A suspect has been charged in the 1992 killing of a teacher’s aide after his friend turned over a handwritten note admitting to the rape and murder.
Gary E. Schara, 48, appeared in a Vernon, Connecticut courtroom Monday, where he is charged with murder, aggravated rape and kidnapping in the killing of 24-year-old Lisa Ziegert.
Ziegert, a teacher’s aide at Agawam Middle School, was working her night job at a gift shop when she disappeared on April 15, 1992.
Her body was found four days later in a wooded area nearby. Forensics showed that she’d been raped before being stabbed to death.
Investigators on the case, many of whom have since retired, vowed never to stop searching for the killer.
A break in the case came last year, when Hampden District Attorney Anthony Gulluni released a phenotype composite sketch generated from DNA at the crime scene.
The phenotype sketch showed a dark-haired European man similar in appearance to Schara.
The DNA sample had been run against databases in the past, and investigators decided to take another look at prior persons of interest who did not appear in existing DNA databases.
Investigators stopped at Schara’s home on Wednesday to notify him of a subpoena process to collect his DNA, but he was not home, and they left a message with a person in the house.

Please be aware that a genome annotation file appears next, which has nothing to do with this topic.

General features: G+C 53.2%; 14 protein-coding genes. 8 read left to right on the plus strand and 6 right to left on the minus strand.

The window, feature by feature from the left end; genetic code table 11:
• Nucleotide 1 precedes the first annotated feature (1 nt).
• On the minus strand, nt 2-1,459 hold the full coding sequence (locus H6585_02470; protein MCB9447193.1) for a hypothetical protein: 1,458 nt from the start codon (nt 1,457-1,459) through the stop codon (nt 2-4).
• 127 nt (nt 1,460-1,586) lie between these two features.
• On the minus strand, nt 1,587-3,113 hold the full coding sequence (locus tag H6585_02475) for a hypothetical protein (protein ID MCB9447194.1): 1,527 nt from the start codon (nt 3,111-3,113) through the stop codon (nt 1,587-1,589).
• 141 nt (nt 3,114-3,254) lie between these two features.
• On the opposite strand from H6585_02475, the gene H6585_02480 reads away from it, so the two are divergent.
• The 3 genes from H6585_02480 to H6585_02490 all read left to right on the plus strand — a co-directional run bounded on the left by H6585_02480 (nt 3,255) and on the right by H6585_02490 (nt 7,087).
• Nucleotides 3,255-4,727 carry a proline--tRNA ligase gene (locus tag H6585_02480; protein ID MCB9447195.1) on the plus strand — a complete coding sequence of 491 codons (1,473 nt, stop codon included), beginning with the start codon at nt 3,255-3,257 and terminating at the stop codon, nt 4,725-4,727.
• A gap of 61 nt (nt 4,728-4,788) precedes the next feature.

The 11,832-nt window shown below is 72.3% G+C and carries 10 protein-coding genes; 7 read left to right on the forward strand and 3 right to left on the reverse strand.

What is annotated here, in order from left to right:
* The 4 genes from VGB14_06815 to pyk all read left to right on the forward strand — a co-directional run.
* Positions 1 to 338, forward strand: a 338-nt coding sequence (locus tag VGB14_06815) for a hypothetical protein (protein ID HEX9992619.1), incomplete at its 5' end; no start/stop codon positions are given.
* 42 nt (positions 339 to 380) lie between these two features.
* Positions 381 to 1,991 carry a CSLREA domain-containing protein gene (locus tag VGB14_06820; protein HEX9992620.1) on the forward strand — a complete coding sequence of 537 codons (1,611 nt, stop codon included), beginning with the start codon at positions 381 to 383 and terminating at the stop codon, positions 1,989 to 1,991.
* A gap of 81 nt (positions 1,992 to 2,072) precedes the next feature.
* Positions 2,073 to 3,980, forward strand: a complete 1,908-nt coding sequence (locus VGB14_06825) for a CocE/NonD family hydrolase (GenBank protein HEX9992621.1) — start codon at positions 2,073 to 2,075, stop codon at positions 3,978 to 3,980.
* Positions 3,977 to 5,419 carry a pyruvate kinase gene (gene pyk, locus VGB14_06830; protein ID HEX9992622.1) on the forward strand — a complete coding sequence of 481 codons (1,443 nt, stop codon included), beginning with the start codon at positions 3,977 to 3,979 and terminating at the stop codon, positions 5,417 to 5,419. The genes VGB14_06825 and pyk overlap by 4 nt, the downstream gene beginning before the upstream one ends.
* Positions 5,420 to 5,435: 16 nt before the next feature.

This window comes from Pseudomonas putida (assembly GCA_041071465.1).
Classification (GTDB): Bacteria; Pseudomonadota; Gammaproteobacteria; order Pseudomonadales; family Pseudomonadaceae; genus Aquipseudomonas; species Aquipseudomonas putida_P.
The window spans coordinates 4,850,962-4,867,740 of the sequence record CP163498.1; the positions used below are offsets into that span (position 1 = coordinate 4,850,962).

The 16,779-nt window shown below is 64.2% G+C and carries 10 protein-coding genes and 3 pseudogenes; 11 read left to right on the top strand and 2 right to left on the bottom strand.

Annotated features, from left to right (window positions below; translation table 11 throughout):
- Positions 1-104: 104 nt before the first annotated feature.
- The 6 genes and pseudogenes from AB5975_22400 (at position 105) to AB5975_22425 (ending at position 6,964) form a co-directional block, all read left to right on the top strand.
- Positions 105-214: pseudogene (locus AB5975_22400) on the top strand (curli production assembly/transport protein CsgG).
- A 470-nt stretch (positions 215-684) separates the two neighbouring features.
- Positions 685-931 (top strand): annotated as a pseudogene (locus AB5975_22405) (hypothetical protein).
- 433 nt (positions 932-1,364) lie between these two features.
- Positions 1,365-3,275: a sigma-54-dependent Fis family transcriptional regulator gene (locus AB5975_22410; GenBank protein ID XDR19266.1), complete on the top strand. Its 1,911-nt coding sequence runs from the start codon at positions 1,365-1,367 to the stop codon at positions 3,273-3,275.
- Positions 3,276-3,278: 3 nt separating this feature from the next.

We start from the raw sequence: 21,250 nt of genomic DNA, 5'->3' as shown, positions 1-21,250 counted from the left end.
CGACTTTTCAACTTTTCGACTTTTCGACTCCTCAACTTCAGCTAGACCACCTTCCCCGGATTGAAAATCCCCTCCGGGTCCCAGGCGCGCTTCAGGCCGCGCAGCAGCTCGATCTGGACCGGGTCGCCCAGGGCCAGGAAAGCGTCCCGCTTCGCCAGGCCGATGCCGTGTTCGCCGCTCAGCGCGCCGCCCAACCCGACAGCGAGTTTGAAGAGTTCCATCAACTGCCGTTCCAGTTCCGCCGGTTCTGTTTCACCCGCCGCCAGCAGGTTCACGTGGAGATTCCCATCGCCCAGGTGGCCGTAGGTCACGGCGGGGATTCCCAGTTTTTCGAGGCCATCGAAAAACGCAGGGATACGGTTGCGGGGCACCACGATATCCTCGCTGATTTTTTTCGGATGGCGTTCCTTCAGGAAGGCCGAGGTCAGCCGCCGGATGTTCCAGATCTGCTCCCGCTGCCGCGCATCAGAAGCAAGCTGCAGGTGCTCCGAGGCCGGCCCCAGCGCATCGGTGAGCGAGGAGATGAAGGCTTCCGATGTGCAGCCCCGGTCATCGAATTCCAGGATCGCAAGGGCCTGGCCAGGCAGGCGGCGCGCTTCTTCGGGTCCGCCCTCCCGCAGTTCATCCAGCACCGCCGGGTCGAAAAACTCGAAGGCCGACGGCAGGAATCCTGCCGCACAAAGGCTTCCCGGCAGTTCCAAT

Gulluni said that on Thursday, a friend of the suspect’s came forward and turned in what appeared to be handwritten documents by Schara admitting to the 1992 rape and murder.
It’s very puzzling that a person would put in writing a confession to rape and murder and leave that evidence where a friend could find it.
It’s also mind boggling that 25 year old DNA could predict the appearance of the alleged murderer so accurately.
When police tried to speak to Schara, they learned that he had fled to Connecticut, and had been hospitalized there following a suicide attempt.
The DNA at the crime scene matched Schara’s, prosecutors said.
It wasn’t immediately clear if Schara had an attorney.
‘We are so grateful and — ‘happy’ is the wrong word, I can’t use the word ‘happy,’ because in this situation, we’re not happy — but we are so grateful for the hard work and determination and faith that all of these investigators had over all these years,’ Dee Ziegert, the victim’s mother, said Monday, NBC Connecticut reported.
‘They never, ever gave up on Lisa, and that is what we’re focused on.’